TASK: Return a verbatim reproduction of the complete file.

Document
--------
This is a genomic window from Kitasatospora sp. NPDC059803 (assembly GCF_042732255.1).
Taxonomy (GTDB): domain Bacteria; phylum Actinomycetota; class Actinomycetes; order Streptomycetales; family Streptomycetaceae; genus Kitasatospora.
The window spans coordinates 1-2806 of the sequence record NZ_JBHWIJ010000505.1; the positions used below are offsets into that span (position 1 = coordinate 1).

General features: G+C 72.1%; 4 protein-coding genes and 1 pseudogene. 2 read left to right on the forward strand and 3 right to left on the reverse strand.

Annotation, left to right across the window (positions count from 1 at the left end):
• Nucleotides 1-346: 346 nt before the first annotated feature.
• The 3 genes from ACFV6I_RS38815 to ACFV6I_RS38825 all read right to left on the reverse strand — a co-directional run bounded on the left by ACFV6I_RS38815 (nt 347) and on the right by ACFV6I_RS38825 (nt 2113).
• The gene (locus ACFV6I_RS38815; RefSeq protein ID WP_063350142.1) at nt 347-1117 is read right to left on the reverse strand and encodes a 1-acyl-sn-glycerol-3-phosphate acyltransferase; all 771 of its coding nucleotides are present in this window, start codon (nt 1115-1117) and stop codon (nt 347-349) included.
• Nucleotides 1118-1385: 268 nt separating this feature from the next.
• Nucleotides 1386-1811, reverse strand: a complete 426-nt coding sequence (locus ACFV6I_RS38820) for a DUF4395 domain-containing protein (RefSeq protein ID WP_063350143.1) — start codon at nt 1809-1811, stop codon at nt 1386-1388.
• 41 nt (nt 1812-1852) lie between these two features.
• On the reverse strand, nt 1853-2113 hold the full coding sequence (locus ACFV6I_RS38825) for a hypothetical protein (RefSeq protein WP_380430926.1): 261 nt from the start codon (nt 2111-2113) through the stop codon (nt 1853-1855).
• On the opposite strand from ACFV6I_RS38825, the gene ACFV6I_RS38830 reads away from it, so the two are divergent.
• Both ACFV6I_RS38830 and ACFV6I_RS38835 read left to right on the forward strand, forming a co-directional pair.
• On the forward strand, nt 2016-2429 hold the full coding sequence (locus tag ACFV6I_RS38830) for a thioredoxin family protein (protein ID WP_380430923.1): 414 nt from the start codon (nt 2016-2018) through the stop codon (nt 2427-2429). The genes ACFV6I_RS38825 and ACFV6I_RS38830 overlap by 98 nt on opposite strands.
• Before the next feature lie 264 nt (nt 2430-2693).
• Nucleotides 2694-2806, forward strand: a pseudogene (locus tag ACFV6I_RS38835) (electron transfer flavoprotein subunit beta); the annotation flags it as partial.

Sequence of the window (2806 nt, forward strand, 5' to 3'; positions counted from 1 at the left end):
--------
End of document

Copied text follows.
This is a genomic window from Kitasatospora sp. NPDC059803 (assembly GCF_042732255.1).
Taxonomy (GTDB): domain Bacteria; phylum Actinomycetota; class Actinomycetes; order Streptomycetales; family Streptomycetaceae; genus Kitasatospora.
The window spans coordinates 1-2806 of the sequence record NZ_JBHWIJ010000505.1; the positions used below are offsets into that span (position 1 = coordinate 1).

General features: G+C 72.1%; 4 protein-coding genes and 1 pseudogene. 2 read left to right on the forward strand and 3 right to left on the reverse strand.

Annotation, left to right across the window (positions count from 1 at the left end):
• Nucleotides 1-346: 346 nt before the first annotated feature.
• The 3 genes from ACFV6I_RS38815 to ACFV6I_RS38825 all read right to left on the reverse strand — a co-directional run bounded on the left by ACFV6I_RS38815 (nt 347) and on the right by ACFV6I_RS38825 (nt 2113).
• The gene (locus ACFV6I_RS38815; RefSeq protein ID WP_063350142.1) at nt 347-1117 is read right to left on the reverse strand and encodes a 1-acyl-sn-glycerol-3-phosphate acyltransferase; all 771 of its coding nucleotides are present in this window, start codon (nt 1115-1117) and stop codon (nt 347-349) included.
• Nucleotides 1118-1385: 268 nt separating this feature from the next.
• Nucleotides 1386-1811, reverse strand: a complete 426-nt coding sequence (locus ACFV6I_RS38820) for a DUF4395 domain-containing protein (RefSeq protein ID WP_063350143.1) — start codon at nt 1809-1811, stop codon at nt 1386-1388.
• 41 nt (nt 1812-1852) lie between these two features.
• On the reverse strand, nt 1853-2113 hold the full coding sequence (locus ACFV6I_RS38825) for a hypothetical protein (RefSeq protein WP_380430926.1): 261 nt from the start codon (nt 2111-2113) through the stop codon (nt 1853-1855).
• On the opposite strand from ACFV6I_RS38825, the gene ACFV6I_RS38830 reads away from it, so the two are divergent.
• Both ACFV6I_RS38830 and ACFV6I_RS38835 read left to right on the forward strand, forming a co-directional pair.
• On the forward strand, nt 2016-2429 hold the full coding sequence (locus tag ACFV6I_RS38830) for a thioredoxin family protein (protein ID WP_380430923.1): 414 nt from the start codon (nt 2016-2018) through the stop codon (nt 2427-2429). The genes ACFV6I_RS38825 and ACFV6I_RS38830 overlap by 98 nt on opposite strands.
• Before the next feature lie 264 nt (nt 2430-2693).
• Nucleotides 2694-2806, forward strand: a pseudogene (locus tag ACFV6I_RS38835) (electron transfer flavoprotein subunit beta); the annotation flags it as partial.

Sequence of the window (2806 nt, forward strand, 5' to 3'; positions counted from 1 at the left end):